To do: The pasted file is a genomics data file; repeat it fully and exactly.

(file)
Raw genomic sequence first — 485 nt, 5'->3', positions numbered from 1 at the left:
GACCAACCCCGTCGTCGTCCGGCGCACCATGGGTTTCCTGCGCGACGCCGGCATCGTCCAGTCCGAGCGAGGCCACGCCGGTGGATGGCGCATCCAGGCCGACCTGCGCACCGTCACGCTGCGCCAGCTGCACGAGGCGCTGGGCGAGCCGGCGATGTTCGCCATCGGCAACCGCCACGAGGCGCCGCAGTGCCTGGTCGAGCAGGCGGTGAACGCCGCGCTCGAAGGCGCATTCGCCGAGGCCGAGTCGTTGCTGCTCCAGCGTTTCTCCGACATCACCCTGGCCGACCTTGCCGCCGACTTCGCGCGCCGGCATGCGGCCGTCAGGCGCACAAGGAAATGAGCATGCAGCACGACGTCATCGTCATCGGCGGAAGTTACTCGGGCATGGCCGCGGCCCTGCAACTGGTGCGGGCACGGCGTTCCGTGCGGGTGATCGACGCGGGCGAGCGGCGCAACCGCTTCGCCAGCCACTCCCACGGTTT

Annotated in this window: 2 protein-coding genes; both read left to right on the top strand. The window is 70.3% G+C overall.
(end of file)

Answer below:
Raw genomic sequence first — 485 nt, 5'->3', positions numbered from 1 at the left:
GACCAACCCCGTCGTCGTCCGGCGCACCATGGGTTTCCTGCGCGACGCCGGCATCGTCCAGTCCGAGCGAGGCCACGCCGGTGGATGGCGCATCCAGGCCGACCTGCGCACCGTCACGCTGCGCCAGCTGCACGAGGCGCTGGGCGAGCCGGCGATGTTCGCCATCGGCAACCGCCACGAGGCGCCGCAGTGCCTGGTCGAGCAGGCGGTGAACGCCGCGCTCGAAGGCGCATTCGCCGAGGCCGAGTCGTTGCTGCTCCAGCGTTTCTCCGACATCACCCTGGCCGACCTTGCCGCCGACTTCGCGCGCCGGCATGCGGCCGTCAGGCGCACAAGGAAATGAGCATGCAGCACGACGTCATCGTCATCGGCGGAAGTTACTCGGGCATGGCCGCGGCCCTGCAACTGGTGCGGGCACGGCGTTCCGTGCGGGTGATCGACGCGGGCGAGCGGCGCAACCGCTTCGCCAGCCACTCCCACGGTTT

Annotated in this window: 2 protein-coding genes; both read left to right on the top strand. The window is 70.3% G+C overall.